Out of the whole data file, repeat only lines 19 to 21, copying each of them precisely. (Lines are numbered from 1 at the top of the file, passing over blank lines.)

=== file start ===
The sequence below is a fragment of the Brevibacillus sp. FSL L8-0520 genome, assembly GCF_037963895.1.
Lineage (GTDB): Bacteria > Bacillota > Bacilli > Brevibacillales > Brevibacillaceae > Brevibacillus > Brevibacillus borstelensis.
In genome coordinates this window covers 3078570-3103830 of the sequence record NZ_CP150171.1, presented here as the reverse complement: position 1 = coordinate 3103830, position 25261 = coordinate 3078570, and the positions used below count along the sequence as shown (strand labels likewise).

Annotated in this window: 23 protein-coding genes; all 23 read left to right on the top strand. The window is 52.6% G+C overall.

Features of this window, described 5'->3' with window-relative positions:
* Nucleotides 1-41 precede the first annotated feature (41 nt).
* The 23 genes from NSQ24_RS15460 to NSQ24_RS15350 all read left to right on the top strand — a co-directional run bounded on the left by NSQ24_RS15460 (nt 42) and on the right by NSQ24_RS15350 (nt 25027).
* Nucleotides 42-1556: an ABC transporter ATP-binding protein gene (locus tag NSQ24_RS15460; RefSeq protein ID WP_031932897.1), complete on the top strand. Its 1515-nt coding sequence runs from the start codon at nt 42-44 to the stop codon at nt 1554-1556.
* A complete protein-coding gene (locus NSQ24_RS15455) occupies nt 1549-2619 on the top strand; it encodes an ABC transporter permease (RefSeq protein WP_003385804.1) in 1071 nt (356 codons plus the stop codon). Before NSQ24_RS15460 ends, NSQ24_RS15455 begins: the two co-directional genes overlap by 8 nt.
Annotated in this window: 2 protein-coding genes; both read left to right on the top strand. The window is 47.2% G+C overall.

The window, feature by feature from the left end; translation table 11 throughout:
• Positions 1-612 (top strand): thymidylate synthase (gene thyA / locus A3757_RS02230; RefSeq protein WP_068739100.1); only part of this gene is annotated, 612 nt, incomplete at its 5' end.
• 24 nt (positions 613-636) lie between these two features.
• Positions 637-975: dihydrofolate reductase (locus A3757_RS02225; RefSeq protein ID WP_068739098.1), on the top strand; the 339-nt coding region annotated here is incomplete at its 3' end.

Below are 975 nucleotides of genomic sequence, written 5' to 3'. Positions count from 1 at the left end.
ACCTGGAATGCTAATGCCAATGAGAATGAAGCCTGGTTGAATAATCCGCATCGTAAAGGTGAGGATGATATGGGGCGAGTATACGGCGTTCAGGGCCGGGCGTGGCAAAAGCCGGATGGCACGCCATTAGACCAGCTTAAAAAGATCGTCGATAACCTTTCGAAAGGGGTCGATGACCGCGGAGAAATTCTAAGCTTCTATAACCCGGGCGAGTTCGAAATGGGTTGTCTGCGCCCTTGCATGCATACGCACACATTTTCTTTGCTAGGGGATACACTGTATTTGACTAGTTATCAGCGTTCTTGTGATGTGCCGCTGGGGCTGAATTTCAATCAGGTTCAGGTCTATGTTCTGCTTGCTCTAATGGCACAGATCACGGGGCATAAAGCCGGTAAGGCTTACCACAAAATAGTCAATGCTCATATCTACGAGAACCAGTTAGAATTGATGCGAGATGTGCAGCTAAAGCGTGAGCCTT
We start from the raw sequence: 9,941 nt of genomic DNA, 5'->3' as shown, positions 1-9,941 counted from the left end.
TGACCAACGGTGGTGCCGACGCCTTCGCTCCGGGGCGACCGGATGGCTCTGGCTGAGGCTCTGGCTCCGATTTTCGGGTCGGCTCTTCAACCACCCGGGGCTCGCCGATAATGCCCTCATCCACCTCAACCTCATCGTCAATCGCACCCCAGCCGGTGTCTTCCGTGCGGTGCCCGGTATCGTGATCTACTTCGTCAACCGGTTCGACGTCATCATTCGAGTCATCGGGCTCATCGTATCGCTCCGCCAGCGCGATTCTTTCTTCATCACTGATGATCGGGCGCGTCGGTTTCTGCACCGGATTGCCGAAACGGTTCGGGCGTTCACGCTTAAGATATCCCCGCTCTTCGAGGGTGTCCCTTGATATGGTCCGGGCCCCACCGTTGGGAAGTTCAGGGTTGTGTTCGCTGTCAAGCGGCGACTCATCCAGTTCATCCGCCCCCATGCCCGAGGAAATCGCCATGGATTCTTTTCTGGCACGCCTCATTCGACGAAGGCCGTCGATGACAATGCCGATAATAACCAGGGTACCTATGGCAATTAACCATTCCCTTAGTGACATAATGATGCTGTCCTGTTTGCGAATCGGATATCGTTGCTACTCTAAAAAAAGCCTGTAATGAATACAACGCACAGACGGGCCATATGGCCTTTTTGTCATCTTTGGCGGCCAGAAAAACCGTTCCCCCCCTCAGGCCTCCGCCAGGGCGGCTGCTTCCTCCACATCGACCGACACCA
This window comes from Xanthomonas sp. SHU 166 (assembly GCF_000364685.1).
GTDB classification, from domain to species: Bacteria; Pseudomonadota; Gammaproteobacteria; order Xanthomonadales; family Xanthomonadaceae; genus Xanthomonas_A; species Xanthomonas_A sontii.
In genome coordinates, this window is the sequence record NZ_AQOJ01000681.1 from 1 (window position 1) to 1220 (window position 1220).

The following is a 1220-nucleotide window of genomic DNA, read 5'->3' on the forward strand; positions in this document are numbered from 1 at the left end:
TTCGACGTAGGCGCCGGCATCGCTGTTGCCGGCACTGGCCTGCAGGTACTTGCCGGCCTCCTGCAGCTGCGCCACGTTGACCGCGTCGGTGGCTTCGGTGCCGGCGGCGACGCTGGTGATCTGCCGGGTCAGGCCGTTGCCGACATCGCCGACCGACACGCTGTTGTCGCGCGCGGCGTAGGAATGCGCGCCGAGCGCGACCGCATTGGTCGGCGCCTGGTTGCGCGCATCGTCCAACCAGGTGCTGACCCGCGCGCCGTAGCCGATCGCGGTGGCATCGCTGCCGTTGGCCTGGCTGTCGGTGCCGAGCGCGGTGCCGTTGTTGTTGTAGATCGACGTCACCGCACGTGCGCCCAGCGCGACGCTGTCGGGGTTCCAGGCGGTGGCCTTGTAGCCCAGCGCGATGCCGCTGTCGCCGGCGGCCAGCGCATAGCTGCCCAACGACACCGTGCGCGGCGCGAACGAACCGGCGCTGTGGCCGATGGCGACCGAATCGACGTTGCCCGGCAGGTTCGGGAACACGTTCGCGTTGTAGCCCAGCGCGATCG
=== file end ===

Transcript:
This window comes from Xanthomonas sp. SHU 166 (assembly GCF_000364685.1).
GTDB classification, from domain to species: Bacteria; Pseudomonadota; Gammaproteobacteria; order Xanthomonadales; family Xanthomonadaceae; genus Xanthomonas_A; species Xanthomonas_A sontii.
In genome coordinates, this window is the sequence record NZ_AQOJ01000681.1 from 1 (window position 1) to 1220 (window position 1220).